It's about the difficulty that many women with prior cesareans have in getting a chance to have a Vaginal Birth After Cesarean (VBAC). It's about countless women who are essentially being forced into unnecessary surgery that they don't want or need. As the article says:
Much ado has been made recently of women who choose to have cesareans, but little attention has been paid to the vast number of moms who are forced to have them.The International Cesarean Awareness Network (ICAN, http://www.ican-online.org/) was a big part of helping this writer research her article. In fact, I helped do the phone survey she talks about in the article:
The International Cesarean Awareness Network (ICAN), a grass-roots group, recently called 2,850 hospitals that have labor and delivery wards and found that 28% of them don't allow VBACs, up from 10% in its previous survey, in 2004. ICAN's latest findings note that another 21% of hospitals have what it calls "de facto bans," i.e., the hospitals have no official policies against VBAC, but no obstetricians will perform them.Read that again, folks. 28% of the hospitals with maternity services in the United States have official VBAC bans on their books. Another 21% of hospitals have de facto bans.....no official policy, but doctors basically won't attend VBACs there anyhow.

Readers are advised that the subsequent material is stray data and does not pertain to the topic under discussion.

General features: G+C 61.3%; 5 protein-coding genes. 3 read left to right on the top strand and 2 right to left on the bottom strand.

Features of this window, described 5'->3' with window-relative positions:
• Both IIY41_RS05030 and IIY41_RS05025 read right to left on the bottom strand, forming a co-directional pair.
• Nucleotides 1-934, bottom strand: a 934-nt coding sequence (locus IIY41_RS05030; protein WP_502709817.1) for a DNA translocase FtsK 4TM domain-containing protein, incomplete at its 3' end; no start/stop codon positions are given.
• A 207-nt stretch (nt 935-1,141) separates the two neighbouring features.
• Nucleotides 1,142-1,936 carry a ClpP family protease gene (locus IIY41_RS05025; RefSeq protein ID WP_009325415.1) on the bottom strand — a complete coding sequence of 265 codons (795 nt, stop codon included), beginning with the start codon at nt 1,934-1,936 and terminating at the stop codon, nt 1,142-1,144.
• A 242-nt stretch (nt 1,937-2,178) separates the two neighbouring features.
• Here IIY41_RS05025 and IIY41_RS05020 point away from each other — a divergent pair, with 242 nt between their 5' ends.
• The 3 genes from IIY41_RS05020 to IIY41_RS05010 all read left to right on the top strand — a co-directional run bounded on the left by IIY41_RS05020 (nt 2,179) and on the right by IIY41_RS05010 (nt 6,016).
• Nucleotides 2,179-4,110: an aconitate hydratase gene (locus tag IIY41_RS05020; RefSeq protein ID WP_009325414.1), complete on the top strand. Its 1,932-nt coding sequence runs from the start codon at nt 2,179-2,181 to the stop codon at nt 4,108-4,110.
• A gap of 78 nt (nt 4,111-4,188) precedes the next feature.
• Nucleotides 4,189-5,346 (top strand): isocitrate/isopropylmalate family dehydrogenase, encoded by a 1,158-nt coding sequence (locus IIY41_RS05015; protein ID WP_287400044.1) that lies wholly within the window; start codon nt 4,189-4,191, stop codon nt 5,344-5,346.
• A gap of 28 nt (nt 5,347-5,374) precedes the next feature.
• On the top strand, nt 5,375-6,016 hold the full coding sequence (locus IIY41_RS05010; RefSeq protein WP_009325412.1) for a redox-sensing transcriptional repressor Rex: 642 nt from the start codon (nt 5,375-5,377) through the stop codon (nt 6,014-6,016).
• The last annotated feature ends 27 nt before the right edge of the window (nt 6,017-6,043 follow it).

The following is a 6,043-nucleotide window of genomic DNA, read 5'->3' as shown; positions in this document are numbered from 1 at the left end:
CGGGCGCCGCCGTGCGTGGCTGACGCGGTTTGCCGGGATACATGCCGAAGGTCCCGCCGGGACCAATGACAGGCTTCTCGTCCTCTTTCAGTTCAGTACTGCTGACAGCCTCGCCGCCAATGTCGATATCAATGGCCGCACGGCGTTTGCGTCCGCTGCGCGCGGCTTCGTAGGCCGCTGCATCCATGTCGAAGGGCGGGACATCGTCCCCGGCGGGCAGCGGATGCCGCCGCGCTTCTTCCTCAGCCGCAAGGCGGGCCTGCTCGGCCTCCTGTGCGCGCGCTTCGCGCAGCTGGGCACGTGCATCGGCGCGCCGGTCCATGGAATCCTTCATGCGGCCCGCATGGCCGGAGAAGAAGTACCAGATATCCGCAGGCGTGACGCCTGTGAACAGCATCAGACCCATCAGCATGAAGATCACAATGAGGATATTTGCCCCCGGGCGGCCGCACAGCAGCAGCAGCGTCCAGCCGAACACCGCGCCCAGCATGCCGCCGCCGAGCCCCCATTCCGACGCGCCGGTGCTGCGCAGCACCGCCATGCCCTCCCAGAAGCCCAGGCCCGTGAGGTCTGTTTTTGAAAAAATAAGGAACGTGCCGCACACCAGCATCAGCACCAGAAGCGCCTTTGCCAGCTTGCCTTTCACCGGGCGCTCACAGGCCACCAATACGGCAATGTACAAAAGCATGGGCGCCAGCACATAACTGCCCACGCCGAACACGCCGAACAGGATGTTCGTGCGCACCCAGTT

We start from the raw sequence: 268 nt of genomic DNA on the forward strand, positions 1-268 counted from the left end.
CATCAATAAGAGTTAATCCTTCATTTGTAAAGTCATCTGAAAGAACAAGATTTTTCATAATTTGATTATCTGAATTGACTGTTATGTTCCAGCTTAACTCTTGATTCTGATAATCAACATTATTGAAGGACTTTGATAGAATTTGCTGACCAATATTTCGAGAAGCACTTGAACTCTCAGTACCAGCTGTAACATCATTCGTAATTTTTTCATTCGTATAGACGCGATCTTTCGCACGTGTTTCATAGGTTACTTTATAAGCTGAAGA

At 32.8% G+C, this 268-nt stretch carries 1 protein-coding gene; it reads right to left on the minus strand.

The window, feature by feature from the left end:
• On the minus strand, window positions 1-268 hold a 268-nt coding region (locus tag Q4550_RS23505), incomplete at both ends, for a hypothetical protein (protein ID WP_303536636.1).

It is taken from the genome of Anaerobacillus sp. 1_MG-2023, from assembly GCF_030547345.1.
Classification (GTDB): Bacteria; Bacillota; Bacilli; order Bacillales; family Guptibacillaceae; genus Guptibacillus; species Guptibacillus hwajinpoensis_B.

That means a whopping 49% of hospitals in the U.S. will not let you have a VBAC. Nearly HALF of all hospitals do not "permit" women to choose how they give birth if they have a history of prior cesarean.
In my state, the rate was even higher.....54% of hospitals did not "allow" VBAC. Some states are even worse.
Of course, you can choose to have an elective cesarean section in nearly all these hospitals........but if you have a history of cesarean in your background, you are not "allowed" to choose to have a vaginal birth.
Hello??? Reproductive rights anyone?? Alas, apparently only if it makes life more convenient for the doctors. Where is the outrage about this?
And the sad thing is, VBAC is generally even less accessible for fat women. Even if you can find a hospital that "permits" VBACs, many of them strongly discourage "obese" women from trying a VBAC. Some doctor practices outright ban VBAC for women over a certain weight limit.
So take everything the article says about VBAC access and multiply it for women of size. This is not "just" a birth issue or a reproductive rights issue; this is also a fat-acceptance issue.
*More on this tomorrow.